Week 20: October 7 – 13 (Part III)

October 12, 2008

Of the six peppers in our crisper drawer, only two were still in good shape yesterday.  One was so bad it had to go straight into compost.  The other three had parts I needed to cut out (or at least wanted to cut out – they might not hurt me, but I’m not going to find out).  Some of them had parts where the outer layer of skin had detatched from the flesh and looked white, just like dead skin does on a blister.  As I said, I cut those parts off.  What was left was sort of funny-shaped, so I diced what was left of the three peppers, probably equivalent to two whole, healthy peppers.  I tossed the diced peppers into a skilled with garlic and olive oil, and softened them over medium heat.  When the peppers released their juices, I added lots of coriander and turmeric and a bit of cayenne and cinnamon, along with some salt.  (You might recognize my Tunisian spice combination.)  Then I added some leftover couscous, maybe a cup or so, and mixed it up until it turned a turmeric-stained yellow.  When it was warmed through, it was a colorful and very flavorful pilaf for lunch, with a neither local nor organic veggie burger for each of us.  We need to eat veggie burgers to make space in the freezer.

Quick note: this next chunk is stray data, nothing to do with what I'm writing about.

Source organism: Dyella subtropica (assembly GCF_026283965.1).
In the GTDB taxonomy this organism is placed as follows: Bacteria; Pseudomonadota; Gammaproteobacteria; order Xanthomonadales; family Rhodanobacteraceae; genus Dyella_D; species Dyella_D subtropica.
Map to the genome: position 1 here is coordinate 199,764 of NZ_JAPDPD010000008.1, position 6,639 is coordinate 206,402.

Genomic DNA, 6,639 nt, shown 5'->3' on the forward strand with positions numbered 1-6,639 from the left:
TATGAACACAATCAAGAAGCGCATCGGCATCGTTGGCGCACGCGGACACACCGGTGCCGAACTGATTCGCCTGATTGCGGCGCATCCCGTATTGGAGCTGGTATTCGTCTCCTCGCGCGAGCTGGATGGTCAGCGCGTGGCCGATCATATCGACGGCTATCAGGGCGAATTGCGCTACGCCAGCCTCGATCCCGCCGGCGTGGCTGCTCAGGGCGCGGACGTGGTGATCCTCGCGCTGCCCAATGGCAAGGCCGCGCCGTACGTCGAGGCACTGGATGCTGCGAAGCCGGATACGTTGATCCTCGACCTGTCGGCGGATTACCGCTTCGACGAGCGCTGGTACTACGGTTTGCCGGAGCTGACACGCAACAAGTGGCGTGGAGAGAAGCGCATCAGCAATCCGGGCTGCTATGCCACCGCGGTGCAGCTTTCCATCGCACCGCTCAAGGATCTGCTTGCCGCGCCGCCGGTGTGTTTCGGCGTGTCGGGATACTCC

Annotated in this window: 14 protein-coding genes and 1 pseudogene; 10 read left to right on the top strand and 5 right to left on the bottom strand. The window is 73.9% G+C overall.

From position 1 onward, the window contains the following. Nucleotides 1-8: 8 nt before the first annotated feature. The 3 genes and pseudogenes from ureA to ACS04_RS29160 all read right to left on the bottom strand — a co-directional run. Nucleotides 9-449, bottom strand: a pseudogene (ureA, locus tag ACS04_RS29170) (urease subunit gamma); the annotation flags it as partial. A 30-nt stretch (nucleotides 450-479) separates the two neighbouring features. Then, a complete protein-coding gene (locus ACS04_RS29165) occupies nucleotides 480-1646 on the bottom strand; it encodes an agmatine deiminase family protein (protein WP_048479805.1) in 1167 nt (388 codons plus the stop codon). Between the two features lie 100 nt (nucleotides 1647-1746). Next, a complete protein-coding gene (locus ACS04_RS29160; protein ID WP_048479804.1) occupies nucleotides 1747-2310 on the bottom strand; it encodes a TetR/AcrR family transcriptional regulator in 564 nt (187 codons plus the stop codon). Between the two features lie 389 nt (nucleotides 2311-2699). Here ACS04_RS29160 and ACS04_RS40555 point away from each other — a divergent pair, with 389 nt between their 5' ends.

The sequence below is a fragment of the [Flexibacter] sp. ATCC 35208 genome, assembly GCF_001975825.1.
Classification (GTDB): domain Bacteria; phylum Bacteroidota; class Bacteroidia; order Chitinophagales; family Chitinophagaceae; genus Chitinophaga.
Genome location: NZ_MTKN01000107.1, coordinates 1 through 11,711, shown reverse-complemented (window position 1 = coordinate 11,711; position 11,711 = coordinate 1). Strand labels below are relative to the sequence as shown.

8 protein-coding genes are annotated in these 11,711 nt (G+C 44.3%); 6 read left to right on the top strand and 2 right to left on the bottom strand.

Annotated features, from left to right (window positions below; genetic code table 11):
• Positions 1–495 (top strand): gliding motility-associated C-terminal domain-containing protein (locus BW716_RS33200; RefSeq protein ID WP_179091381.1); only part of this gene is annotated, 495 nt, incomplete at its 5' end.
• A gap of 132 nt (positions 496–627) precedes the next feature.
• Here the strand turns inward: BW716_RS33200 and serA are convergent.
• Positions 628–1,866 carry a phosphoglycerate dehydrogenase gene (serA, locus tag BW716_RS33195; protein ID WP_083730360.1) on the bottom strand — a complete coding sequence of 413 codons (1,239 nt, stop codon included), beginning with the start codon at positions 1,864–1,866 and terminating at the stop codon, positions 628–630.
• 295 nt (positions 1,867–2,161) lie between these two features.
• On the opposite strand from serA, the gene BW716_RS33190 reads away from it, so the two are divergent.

With the peppers out, there was more space in the crisper drawer for new farmers market purchases.  I came home with another four pounds of potatoes and a bunch of dill for making another potato salad for another potluck.  I bought a bunch of chard and a bunch of mustard greens because we barely had greens from our CSA last week, so I was craving them.  I bought a bunch of mizuna to go with the remaining two peppers and two or three baby eggplants, and some of the local tofu, into  a stir-fry for supper tonight.  Because they were there, I bought two huge sweet potatoes, a jar of herbs de provance, and a pint of wild foraged mushrooms.  I couldn’t resist trying Roxbury Russet apples, one of the oldest heirlooms in this area.  When we eat them, I’ll let you know how they are.